From the Inside

Sometimes, I make pictures from the inside of the subject.

From the inside.

Sometimes, the subject sort of envelopes me. It happened the other day. Dog or no dog, I take walks. That’s going to get stepped up a bit as I prepare for second line season, assuming we stay in New Orleans. Our property taxes shot through the roof. I don’t mind that, if I get something in return. Like streets without potholes. Or, a city that doesn’t flood with each rain storm.


I wasn’t paying attention to where I was walking. When I looked up I realized that I was standing inside of a tree’s branches.

I was inside the tree.

What to do? What to do?

Oh, I know. I’ll make a few pictures. So, that’s what I did.

And, this picture is what I got.

Yeah, I did a little post production. I made the picture glow. That wasn’t quite how I saw it. But, it’s what I liked. So, I went with it.


As you know, I’ve been thinking about social media. The good and the bad of it. I was thinking about giving it all up. But, in 2019, it’s how we sell ourselves. Instead of just leaving it behind, I’ve been removing folks who don’t teach me something, or make me smile. That, in itself, has been making me smile.

If you are starting to feel the way that I was, maybe you should try that too. Just don’t get rid of Storyteller. That would make me frown.

Published by Ray Laskowitz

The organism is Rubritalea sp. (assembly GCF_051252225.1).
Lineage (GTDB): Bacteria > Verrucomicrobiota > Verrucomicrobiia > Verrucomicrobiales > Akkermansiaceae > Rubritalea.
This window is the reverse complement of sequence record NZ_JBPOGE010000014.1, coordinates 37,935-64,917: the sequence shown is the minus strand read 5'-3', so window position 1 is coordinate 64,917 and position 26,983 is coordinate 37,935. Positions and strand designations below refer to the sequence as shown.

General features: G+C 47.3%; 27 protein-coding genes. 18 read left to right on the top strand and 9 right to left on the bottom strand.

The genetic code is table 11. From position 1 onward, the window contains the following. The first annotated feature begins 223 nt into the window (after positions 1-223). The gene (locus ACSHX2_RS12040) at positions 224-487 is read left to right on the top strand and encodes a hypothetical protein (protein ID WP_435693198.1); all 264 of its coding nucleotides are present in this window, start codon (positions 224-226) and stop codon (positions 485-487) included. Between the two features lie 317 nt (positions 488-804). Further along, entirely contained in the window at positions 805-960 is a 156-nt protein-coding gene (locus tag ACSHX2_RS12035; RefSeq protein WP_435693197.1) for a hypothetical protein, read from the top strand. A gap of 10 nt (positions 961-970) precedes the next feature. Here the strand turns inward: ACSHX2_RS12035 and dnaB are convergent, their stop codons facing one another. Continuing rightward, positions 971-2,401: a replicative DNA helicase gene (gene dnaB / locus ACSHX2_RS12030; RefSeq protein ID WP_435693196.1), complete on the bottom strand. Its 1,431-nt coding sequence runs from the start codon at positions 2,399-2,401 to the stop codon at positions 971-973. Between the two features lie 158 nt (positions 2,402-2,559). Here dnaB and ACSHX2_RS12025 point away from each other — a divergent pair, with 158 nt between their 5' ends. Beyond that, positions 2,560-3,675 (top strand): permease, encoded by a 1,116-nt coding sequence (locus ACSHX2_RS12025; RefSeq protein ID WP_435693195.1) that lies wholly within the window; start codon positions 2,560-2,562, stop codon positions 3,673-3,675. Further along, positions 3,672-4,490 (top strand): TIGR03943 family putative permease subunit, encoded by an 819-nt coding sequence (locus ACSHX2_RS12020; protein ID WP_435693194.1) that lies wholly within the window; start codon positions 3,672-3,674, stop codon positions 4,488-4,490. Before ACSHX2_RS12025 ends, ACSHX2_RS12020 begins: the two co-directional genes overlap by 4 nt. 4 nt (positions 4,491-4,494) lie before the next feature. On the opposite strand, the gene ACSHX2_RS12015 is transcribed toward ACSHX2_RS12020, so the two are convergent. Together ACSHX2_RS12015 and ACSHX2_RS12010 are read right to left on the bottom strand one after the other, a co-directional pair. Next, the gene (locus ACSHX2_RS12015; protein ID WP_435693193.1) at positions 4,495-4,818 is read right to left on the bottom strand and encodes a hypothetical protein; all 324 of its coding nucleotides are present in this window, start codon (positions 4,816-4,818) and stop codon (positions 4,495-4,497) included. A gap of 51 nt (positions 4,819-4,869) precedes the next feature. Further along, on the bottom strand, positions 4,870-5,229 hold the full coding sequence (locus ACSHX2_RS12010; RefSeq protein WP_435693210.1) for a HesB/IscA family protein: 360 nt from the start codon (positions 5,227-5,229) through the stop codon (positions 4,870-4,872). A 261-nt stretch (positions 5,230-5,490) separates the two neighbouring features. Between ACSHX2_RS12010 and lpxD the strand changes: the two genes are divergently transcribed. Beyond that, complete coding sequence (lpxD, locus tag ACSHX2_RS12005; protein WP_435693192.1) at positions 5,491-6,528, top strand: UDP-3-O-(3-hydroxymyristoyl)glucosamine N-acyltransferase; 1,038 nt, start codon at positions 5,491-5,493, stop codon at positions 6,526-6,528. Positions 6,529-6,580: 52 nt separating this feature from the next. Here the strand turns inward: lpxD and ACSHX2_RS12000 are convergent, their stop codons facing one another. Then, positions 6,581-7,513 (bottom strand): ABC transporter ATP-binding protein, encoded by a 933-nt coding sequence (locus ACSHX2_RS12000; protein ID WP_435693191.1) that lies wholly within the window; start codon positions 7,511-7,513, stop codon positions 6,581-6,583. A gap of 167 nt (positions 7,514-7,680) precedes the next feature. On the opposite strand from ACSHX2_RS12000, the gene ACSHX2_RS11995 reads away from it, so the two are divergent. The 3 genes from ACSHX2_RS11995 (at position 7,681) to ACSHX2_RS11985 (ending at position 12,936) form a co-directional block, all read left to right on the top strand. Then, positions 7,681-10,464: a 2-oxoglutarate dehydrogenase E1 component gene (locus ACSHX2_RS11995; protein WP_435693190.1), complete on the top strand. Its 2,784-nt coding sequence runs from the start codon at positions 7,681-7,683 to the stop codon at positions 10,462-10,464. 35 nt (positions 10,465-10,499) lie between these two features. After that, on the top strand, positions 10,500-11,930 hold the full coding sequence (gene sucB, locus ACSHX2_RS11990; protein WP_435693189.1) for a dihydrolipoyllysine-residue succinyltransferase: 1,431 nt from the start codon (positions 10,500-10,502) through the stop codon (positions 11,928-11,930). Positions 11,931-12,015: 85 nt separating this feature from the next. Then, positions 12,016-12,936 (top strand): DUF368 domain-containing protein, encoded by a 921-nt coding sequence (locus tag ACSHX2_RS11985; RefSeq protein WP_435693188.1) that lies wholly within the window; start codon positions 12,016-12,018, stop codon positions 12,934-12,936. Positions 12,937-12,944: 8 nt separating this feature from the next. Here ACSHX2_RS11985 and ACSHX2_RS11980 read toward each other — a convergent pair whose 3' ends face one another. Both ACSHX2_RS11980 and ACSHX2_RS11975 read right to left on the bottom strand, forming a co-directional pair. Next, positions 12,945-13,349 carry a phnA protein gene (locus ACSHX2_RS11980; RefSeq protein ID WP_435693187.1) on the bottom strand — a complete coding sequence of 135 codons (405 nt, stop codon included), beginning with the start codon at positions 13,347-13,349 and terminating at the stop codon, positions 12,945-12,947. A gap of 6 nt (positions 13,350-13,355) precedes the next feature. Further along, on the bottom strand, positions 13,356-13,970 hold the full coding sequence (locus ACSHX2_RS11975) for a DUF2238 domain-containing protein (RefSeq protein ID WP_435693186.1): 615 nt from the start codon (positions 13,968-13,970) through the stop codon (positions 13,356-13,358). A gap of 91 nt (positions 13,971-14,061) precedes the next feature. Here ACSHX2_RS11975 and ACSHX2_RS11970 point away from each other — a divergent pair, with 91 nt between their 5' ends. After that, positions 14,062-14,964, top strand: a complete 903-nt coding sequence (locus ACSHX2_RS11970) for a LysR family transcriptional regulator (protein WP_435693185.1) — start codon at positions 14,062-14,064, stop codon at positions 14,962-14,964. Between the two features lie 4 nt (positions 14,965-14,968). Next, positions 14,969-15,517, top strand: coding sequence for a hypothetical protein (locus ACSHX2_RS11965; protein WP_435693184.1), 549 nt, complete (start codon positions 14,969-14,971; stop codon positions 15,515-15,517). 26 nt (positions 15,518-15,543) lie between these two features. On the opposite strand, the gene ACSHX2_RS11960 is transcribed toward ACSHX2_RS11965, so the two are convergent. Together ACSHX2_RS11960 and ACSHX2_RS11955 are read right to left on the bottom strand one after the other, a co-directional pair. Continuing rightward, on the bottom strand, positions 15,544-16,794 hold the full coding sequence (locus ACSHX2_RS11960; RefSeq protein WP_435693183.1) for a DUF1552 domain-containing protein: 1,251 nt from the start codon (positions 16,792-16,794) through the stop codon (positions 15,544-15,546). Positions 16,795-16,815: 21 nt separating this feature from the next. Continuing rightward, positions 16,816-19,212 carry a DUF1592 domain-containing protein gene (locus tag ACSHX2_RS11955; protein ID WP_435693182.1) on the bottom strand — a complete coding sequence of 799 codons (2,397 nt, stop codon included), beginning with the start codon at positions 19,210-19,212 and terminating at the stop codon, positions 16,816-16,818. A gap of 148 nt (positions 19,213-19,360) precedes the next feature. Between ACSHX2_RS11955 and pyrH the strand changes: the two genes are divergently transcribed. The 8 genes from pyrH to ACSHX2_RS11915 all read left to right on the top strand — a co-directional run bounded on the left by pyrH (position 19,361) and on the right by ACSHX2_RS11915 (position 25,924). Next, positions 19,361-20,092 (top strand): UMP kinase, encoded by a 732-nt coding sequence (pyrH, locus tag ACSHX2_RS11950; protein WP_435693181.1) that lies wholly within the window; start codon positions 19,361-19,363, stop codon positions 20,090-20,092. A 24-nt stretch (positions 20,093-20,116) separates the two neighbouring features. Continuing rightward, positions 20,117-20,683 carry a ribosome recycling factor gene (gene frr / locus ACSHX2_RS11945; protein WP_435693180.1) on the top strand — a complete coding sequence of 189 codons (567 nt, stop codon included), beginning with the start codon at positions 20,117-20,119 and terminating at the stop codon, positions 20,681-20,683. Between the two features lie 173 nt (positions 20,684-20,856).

I am a visual storyteller. I've been making pictures for some 40 years. I travel the world in search of the right image. in the right light at the right time. You can reach me by phone at 505.280.4686, or by email at or For a quick look at my work please go to

9 thoughts on “From the Inside

      1. Wow! I just spent a happy half hour perusing the images, imagining the stories, absorbing the richness. Rich is the word that kept coming to mind – the colors, the layers, the legacies on the faces. I learned a few things from looking at the photos, too. Are you going to add an “About”?

        Liked by 1 person

      2. To be more open-minded and flexible about angles (many pics).
        To be more open-minded and flexible about what the subject is and making the right crop / the crop that the image wants you to make.
        To look for multiple stories in the picture. The last one in the City of New Orleans section has at least three stories – wow!
        To let the electric wires, cars and other annoying necessities be an important part of the picture instead of trying to photograph around them or deemphasize them (you’ve said this before, but the collection has many great examples).
        To look for shadows instead of trying to avoid them. I knew this intellectually already, but never remember to do it.
        That I want to learn some post-production techniques with color, like dozens of them, and overlaying other photos, like the one with the power lines and the digital clock. (I know this would take tons of time and it will be years before I’d be any good at it, but it’s still a goal.)
        That I want to be more bold with people closeups.
        To embrace the blur; it can be a good thing (you’ve said this before, too).
        That it’s ok to have half a face in a photo (on the edge); it isn’t ruined.
        That even though you don’t claim to be a nature photographer, you have a true gift for transforming nature into art.